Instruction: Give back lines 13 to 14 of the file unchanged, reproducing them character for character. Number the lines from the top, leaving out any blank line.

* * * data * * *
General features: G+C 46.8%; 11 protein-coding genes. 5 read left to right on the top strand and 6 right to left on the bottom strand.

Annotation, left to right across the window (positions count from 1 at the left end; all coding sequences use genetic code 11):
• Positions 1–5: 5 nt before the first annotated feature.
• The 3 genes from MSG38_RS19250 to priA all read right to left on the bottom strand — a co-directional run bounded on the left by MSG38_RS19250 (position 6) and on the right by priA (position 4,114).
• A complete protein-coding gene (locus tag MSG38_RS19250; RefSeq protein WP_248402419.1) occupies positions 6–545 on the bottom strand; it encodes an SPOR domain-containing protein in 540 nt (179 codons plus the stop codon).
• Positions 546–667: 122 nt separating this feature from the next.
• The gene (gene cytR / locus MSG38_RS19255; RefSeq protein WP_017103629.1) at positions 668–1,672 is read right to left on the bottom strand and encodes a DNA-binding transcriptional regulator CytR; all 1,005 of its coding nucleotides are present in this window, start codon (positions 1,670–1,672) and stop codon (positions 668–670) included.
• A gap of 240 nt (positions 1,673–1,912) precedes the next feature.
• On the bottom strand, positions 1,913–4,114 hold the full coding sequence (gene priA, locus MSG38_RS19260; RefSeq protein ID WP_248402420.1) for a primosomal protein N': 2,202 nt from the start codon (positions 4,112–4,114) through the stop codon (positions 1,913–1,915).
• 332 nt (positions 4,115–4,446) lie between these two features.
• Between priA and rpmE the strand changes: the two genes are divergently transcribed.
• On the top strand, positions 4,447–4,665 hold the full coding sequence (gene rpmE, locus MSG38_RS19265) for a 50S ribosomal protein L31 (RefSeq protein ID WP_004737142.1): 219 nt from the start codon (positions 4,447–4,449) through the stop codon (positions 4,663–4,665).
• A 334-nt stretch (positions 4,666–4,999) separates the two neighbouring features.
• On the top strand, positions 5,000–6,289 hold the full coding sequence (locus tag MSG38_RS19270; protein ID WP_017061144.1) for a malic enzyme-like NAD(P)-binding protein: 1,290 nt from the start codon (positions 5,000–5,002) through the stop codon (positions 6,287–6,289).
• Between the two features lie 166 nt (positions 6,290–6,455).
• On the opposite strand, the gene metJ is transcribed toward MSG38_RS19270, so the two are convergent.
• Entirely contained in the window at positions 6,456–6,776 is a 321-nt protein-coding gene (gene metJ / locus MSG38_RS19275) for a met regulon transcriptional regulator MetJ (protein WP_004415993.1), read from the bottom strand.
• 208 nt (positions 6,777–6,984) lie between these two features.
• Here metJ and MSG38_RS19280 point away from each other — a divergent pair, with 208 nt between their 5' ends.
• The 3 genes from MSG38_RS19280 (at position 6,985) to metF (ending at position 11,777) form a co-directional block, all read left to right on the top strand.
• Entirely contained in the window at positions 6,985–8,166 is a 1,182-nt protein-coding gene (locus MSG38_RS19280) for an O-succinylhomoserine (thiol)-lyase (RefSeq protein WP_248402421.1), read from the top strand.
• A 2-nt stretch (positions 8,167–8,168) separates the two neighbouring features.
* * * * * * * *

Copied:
• A 334-nt stretch (positions 4,666–4,999) separates the two neighbouring features.
• On the top strand, positions 5,000–6,289 hold the full coding sequence (locus tag MSG38_RS19270; protein ID WP_017061144.1) for a malic enzyme-like NAD(P)-binding protein: 1,290 nt from the start codon (positions 5,000–5,002) through the stop codon (positions 6,287–6,289).